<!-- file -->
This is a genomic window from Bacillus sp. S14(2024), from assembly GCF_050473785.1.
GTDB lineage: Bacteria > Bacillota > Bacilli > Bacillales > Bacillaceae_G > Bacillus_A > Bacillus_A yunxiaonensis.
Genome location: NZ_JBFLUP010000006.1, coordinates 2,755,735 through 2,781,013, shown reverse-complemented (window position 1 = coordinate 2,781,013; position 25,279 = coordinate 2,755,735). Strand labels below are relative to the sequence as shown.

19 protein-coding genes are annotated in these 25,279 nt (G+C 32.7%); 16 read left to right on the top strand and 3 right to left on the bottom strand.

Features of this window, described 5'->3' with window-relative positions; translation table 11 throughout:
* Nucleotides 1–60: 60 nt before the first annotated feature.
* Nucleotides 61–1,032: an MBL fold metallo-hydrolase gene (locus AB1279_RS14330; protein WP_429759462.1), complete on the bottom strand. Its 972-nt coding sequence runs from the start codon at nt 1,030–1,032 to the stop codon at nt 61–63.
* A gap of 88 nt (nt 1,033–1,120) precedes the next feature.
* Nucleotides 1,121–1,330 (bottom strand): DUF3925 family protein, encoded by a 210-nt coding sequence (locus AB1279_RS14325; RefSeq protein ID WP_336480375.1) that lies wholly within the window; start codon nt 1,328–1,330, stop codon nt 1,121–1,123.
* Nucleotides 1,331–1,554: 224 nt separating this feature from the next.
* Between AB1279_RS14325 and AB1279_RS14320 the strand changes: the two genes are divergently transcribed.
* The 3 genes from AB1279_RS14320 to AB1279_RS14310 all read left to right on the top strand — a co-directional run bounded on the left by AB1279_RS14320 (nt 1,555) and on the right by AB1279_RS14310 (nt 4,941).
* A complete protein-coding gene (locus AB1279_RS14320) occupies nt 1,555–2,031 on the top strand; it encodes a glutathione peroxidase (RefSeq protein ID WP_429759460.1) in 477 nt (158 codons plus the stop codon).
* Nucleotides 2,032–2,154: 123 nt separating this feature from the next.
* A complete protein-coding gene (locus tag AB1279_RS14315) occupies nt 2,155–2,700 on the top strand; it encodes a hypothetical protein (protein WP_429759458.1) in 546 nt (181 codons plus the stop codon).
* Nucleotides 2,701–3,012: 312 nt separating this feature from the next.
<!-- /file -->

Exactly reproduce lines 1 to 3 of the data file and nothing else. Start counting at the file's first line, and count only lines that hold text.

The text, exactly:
This is a genomic window from Bacillus sp. S14(2024), from assembly GCF_050473785.1.
GTDB lineage: Bacteria > Bacillota > Bacilli > Bacillales > Bacillaceae_G > Bacillus_A > Bacillus_A yunxiaonensis.
Genome location: NZ_JBFLUP010000006.1, coordinates 2,755,735 through 2,781,013, shown reverse-complemented (window position 1 = coordinate 2,781,013; position 25,279 = coordinate 2,755,735). Strand labels below are relative to the sequence as shown.